The Taming of the Shrew, written by William Shakespeare is the story of a girl known as ‘the shrew’ merely because she stands up for herself and has a voice. That is, up until a man tames her to make her an obedient wife. It’s a play which is disturbing to the modern eye. It takes courage to stage the show in this century, especially after many ambitious directors have failed in their takes on the play, such as the Phyllida Llyod’s 2016 production.
In Shakespeare’s classic comedy, Lucentio (Will Peppercorn) falls in love with Bianca (Jessica Butcher) but cannot court her until her shrewish older sister Katherina (Anna Swinton) marries. Petruccio (Michael Hajiantonis) marries Kate and tames her with various psychological tortures until she becomes an ‘ideal’ wife. As the result of Kate’s marriage, Lucentio gets to marry Bianca and, in a contest at the end, Petruccio proves that he has made an obedient wife out of the shrew.
In the Edinburgh University Shakespeare Company’s production, the decor, costumes, music and lighting complement each other perfectly, adding a timelessness and tension to the play. Director Tilly Botsford’s depiction of Petruccio as a villain and Kate as a slave is ingenious. Unfortunately, the play has some problems acting-wise. Throughout the play, it is possible to see that there is a certain imbalance between the actors who fulfil their potential and the actors who underplay.
The highlight of the play is Swinton’s performance as Kate — she makes a great shrew. She comes onto the stage and the mischief on her face is truly visible. However, when she has to show an emotion other than hatred or anger, her performance is lacking. For example, in her first scene with Hajiantonis, her performance seems to lack emotion, alongside her underplaying of two genuinely iconic monologues which normally would be full of emotion. An exception to this is her last monologue with which she concludes the play with a heartbreaking portrayal of agony.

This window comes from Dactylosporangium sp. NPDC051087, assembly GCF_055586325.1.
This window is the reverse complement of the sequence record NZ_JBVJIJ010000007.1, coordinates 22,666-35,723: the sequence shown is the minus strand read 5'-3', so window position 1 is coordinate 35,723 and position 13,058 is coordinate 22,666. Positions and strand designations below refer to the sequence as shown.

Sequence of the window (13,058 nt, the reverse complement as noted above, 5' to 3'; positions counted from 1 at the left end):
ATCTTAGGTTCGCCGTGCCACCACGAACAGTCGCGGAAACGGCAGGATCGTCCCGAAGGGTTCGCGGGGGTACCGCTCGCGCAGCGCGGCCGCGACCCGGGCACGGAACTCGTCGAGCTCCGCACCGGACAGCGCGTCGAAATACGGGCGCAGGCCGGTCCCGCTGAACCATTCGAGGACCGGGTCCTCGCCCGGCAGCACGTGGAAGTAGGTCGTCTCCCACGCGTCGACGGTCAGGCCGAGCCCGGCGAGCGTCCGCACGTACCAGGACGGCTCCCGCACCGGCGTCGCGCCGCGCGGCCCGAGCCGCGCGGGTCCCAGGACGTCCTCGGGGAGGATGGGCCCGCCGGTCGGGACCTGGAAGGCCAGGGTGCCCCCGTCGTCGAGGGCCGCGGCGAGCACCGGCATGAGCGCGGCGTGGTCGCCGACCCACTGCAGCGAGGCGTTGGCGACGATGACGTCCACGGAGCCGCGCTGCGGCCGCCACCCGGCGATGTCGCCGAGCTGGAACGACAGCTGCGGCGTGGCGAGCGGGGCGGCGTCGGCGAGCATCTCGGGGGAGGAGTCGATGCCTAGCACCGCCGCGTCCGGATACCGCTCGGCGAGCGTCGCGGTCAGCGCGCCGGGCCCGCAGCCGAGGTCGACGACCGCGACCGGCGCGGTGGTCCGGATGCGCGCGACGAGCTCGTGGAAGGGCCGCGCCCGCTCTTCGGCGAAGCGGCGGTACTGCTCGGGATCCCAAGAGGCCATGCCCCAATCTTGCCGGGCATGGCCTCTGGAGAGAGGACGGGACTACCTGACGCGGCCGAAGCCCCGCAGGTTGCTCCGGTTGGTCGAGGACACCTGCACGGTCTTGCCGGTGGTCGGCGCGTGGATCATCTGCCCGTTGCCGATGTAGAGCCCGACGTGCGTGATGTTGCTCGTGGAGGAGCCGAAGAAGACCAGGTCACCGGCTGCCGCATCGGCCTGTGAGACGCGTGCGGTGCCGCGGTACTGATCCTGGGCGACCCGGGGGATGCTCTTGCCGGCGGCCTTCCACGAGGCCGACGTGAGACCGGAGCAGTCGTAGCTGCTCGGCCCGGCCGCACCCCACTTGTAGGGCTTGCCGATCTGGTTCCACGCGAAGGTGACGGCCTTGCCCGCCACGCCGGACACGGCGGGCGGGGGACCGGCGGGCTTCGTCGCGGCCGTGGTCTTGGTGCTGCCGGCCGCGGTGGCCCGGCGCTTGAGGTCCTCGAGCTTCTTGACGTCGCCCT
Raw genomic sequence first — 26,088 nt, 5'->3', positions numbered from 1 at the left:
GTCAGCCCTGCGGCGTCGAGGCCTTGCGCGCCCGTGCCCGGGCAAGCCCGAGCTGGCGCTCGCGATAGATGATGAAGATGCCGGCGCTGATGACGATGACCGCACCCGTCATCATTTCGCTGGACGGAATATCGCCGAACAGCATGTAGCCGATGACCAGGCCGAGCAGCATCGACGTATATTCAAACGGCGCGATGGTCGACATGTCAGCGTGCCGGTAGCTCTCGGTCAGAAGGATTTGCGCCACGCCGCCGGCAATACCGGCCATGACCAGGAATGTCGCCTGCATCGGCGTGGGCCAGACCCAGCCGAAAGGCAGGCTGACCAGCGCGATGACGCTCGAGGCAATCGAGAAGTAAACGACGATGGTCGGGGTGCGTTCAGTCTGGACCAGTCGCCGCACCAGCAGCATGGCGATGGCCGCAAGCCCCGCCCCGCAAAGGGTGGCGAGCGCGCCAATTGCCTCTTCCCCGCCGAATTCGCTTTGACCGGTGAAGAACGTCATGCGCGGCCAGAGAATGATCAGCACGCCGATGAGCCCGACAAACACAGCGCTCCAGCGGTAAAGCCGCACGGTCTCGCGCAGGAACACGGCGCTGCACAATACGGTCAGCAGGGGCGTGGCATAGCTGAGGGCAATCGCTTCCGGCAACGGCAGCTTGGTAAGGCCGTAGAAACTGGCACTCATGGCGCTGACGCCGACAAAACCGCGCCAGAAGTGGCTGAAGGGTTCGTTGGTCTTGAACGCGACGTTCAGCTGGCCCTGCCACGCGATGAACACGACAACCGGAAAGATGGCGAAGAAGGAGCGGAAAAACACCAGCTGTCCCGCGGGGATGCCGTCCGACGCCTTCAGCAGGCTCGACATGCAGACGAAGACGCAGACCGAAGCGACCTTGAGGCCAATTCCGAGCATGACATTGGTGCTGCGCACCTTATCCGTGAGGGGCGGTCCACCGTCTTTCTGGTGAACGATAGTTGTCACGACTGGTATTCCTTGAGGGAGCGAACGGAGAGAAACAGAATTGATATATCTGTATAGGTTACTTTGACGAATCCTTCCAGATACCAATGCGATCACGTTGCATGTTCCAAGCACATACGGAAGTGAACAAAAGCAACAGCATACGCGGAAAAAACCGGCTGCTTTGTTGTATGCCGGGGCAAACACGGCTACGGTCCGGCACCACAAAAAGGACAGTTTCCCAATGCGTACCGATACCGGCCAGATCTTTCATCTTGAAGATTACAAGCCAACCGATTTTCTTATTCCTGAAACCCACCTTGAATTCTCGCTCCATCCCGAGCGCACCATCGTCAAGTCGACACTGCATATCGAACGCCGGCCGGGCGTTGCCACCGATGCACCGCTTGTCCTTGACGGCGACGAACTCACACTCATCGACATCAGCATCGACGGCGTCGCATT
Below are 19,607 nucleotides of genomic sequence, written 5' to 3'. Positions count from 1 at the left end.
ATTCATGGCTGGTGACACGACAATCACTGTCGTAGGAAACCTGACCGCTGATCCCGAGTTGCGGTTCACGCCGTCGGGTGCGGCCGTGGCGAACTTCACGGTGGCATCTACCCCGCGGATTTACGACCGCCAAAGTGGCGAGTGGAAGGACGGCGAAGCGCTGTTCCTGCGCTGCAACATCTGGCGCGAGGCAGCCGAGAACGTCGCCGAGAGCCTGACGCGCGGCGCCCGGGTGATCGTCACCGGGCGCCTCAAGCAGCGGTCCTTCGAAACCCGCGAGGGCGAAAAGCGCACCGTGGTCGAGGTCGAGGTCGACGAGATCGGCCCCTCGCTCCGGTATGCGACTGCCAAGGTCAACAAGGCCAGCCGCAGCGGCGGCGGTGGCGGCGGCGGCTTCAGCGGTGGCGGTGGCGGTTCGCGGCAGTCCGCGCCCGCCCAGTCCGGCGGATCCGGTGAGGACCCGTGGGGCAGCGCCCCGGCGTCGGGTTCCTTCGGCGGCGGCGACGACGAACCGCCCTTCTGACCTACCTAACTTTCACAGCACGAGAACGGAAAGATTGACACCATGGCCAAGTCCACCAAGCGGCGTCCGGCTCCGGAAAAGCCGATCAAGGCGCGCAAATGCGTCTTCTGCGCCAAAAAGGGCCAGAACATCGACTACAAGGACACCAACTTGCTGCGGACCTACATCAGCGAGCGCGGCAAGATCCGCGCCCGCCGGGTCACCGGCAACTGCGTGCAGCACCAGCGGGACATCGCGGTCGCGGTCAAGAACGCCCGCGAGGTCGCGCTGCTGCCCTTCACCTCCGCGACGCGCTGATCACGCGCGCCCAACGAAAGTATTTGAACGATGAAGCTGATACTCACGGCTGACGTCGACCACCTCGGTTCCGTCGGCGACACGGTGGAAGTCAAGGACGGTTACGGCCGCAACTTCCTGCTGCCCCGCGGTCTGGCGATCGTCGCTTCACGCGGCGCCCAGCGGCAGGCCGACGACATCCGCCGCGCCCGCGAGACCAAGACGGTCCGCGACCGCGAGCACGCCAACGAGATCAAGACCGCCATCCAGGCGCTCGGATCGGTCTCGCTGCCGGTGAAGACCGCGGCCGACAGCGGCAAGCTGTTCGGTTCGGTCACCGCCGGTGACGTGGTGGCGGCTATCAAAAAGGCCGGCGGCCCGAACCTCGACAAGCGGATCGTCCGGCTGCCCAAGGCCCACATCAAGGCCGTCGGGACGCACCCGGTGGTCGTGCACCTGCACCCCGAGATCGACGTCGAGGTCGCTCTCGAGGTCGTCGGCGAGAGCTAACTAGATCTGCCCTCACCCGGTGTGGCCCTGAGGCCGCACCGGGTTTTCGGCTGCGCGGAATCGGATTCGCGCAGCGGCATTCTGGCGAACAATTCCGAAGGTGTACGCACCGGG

Another success of the play is Hajiantonis’ excellent storytelling. He captures the audience with his well-played ruthlessness. However, he too manages to underplay one of the most affecting scenes in the play, in which he tells the audience how he intends to tame the shrew. The scene is so underplayed that it is no longer disturbing.
In contrast, the performances of Peppercorn, Levi Mattey as Tranio, Lizzie Lewis as Grumio, Callum Pope as Biondello and Camilla Makhmudi as the pedant warm the hearts of the audience and manage to put an idiotic grin on everyone’s face whenever they are on stage. All their flexible emotions and natural performances make EUSC’s production worth seeing several times.
With the misogyny underpinning its comedy, it is a brave choice to put The Taming of the Shrew on stage. It is safe to say that EUSC has done a good job emphasising the “injustice” and finding the balance between the comic sub-plot and the alarming main plot.
The Taming of the Shrew
Playing until Saturday 16th
Image: Maia Walcott